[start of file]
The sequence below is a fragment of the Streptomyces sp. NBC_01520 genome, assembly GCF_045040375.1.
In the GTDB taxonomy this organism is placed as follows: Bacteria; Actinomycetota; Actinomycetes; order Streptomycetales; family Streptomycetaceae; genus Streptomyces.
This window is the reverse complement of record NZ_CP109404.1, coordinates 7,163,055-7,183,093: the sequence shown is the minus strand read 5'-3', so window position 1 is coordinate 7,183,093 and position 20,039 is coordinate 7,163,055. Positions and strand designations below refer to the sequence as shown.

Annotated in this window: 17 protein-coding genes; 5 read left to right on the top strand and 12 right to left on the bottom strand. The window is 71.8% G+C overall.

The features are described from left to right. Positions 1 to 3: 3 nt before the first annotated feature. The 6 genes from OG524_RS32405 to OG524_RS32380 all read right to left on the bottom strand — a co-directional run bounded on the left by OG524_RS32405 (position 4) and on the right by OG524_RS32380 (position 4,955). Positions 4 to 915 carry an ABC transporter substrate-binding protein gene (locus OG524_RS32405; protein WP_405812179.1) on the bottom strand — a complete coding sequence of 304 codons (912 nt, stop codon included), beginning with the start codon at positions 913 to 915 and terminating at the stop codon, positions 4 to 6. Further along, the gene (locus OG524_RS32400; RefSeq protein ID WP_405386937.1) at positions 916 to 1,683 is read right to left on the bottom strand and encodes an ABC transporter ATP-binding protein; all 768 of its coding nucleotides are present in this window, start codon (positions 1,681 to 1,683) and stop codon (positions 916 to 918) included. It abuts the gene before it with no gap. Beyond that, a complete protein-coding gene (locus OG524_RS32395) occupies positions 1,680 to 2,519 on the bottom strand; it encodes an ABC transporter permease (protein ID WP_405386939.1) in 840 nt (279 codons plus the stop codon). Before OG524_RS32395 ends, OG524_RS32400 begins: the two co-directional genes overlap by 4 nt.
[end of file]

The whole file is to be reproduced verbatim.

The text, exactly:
The sequence below is a fragment of the Streptomyces sp. NBC_01520 genome, assembly GCF_045040375.1.
In the GTDB taxonomy this organism is placed as follows: Bacteria; Actinomycetota; Actinomycetes; order Streptomycetales; family Streptomycetaceae; genus Streptomyces.
This window is the reverse complement of record NZ_CP109404.1, coordinates 7,163,055-7,183,093: the sequence shown is the minus strand read 5'-3', so window position 1 is coordinate 7,183,093 and position 20,039 is coordinate 7,163,055. Positions and strand designations below refer to the sequence as shown.

Annotated in this window: 17 protein-coding genes; 5 read left to right on the top strand and 12 right to left on the bottom strand. The window is 71.8% G+C overall.

The features are described from left to right. Positions 1 to 3: 3 nt before the first annotated feature. The 6 genes from OG524_RS32405 to OG524_RS32380 all read right to left on the bottom strand — a co-directional run bounded on the left by OG524_RS32405 (position 4) and on the right by OG524_RS32380 (position 4,955). Positions 4 to 915 carry an ABC transporter substrate-binding protein gene (locus OG524_RS32405; protein WP_405812179.1) on the bottom strand — a complete coding sequence of 304 codons (912 nt, stop codon included), beginning with the start codon at positions 913 to 915 and terminating at the stop codon, positions 4 to 6. Further along, the gene (locus OG524_RS32400; RefSeq protein ID WP_405386937.1) at positions 916 to 1,683 is read right to left on the bottom strand and encodes an ABC transporter ATP-binding protein; all 768 of its coding nucleotides are present in this window, start codon (positions 1,681 to 1,683) and stop codon (positions 916 to 918) included. It abuts the gene before it with no gap. Beyond that, a complete protein-coding gene (locus OG524_RS32395) occupies positions 1,680 to 2,519 on the bottom strand; it encodes an ABC transporter permease (protein ID WP_405386939.1) in 840 nt (279 codons plus the stop codon). Before OG524_RS32395 ends, OG524_RS32400 begins: the two co-directional genes overlap by 4 nt.